Available: Deep Impact and Stardust. Older model spacecraft, already in orbit. Only a few billion miles on them. Big science! Huge markdown!
Well, NASA liked the pitch.
The space agency has decided to reactivate the two semi-retired comet-hunters and reassign them to two more comet flybys. Deep Impact will also turn its instruments on some gigantic planets circling nearby stars, and back toward Earth to see what a living planet looks like from a distance.
The two mission extensions announced this week will cost no more than $55 million, according to NASA officials. That compares with up to $900 million with two new spacecraft.
"These new mission assignments for veteran spacecraft represent not only creative thinking and planning, but are also a prime example of getting more from the budget we have," said Alan Stern, associate administrator for science.
University of Maryland astronomer Michael A'Hearn, principal investigator for the combined missions, agreed. Recycling deep space missions is "a tremendously cost-effective approach to doing science," he said. But it does have added risks.
"You don't get to design newer and better instruments to do the job," he said. And "with an old mission, there is some chance of parts wearing out. But you're saving a huge amount of money."
Deep Impact was launched in January 2005. On July 4, 2005, it lobbed an 820-pound copper projectile onto the icy nucleus of Comet Tempel 1. The impact blasted a crater that allowed scientists to study the comet's interior structure. Data in hand, scientists steered the spacecraft back toward Earth and placed it in hibernation while they lobbied for an extended mission.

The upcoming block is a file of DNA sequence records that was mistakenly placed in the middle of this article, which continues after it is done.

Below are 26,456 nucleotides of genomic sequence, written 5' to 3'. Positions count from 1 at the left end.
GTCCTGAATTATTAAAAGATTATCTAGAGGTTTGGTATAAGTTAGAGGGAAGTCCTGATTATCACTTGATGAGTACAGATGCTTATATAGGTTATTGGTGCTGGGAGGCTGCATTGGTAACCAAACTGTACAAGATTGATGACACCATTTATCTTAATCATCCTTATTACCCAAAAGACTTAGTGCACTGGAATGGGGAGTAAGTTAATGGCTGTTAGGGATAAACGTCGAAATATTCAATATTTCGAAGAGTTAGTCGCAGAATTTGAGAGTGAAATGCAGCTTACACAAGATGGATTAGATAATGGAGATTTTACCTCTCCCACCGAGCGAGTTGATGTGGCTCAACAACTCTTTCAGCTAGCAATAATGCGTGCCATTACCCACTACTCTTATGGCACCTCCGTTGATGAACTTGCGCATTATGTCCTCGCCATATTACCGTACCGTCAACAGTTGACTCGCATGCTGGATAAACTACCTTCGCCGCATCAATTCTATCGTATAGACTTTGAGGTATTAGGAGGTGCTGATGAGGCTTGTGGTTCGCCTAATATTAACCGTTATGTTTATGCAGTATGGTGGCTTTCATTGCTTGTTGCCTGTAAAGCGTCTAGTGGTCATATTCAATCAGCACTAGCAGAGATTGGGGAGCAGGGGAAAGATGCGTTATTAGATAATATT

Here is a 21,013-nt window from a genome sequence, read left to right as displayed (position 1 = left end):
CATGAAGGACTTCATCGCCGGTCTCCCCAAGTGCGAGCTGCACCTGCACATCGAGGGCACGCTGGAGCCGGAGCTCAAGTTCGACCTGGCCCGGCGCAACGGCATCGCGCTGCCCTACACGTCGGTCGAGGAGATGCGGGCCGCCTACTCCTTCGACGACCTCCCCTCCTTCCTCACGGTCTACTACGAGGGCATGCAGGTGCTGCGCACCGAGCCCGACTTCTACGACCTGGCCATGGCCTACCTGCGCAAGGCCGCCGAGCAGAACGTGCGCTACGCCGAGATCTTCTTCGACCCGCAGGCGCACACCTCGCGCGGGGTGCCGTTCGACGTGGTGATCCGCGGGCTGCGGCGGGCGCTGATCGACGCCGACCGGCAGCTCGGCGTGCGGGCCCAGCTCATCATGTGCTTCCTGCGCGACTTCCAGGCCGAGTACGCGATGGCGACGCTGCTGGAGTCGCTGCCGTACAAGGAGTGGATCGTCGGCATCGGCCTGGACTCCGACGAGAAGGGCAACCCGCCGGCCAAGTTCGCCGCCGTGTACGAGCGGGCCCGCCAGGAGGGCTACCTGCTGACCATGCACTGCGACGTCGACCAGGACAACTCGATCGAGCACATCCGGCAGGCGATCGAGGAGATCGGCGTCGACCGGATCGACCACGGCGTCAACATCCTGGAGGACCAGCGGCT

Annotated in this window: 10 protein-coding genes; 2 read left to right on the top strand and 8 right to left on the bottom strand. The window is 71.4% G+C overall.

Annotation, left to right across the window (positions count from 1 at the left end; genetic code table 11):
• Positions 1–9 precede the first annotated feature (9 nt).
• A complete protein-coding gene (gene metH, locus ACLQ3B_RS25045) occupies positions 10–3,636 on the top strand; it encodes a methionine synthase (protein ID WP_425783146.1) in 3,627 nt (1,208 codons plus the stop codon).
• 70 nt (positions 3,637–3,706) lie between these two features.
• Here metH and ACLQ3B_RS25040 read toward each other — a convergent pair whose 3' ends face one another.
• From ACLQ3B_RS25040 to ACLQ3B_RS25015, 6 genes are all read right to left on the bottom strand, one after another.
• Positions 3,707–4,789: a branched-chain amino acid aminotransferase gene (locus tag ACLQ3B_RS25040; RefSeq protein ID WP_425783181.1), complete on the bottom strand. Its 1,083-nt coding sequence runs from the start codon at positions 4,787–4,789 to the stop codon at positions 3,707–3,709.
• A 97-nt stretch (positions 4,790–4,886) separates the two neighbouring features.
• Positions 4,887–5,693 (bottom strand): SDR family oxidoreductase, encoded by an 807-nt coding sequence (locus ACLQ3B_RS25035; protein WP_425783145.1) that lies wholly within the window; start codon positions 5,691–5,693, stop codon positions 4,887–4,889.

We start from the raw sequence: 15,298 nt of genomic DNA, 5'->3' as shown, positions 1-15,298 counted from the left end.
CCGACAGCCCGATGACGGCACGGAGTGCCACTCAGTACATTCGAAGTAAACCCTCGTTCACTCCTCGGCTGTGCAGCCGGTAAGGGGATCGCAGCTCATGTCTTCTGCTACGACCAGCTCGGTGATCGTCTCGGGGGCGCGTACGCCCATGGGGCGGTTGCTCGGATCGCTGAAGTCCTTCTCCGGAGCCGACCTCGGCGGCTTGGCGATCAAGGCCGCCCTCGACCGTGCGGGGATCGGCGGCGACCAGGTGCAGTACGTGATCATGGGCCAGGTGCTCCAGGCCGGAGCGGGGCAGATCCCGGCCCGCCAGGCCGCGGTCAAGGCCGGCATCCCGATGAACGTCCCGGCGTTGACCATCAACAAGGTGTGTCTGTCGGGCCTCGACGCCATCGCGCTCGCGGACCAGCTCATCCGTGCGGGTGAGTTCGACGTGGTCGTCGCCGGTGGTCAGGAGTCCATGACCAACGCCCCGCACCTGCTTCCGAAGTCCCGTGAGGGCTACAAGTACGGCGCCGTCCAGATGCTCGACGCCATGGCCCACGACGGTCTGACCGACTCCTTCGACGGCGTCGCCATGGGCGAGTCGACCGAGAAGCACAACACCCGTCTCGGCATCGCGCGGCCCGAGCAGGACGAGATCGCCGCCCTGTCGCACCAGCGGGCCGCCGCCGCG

Among their discoveries on Tempel 1: unexpected bursts of gas erupting from the nucleus as it rotated into the sunlight.
"The question is, are these various discoveries typical or is there something really unusual about Tempel 1?" A'Hearn said. For answers, scientists needed to send the same instruments to another comet.
In its new assignment, called DIXI (for Deep Impact Extended Investigation), the spacecraft will be reawakened and sent off to a smaller comet called Boethin, which returns from beyond Jupiter to the inner solar system every 11 years.
The Boethin flyby is scheduled for Dec. 5, 2008. While en route later this year, the spacecraft will turn its instruments toward several nearby bright stars to learn more about the planets believed to circle them.
Deep Impact will also observe Earth from afar, gathering data on its atmosphere for comparison with observations of planets circling distant stars.
Stardust was launched in 1999. In 2004 it flew within 150 miles of Comet Wild 2 and captured samples of comet dust. In January 2006, the dust was parachuted safely to Earth in a capsule.
The spacecraft itself flew on. Now it will be redirected to intercept Comet Tempel 1 in 2011, repeating many of Deep Impact's observations there.
That will allow scientists to see any changes that have occurred since the comet's last close approach to the sun. The new mission is being led by Cornell University astronomer Joseph Veverka.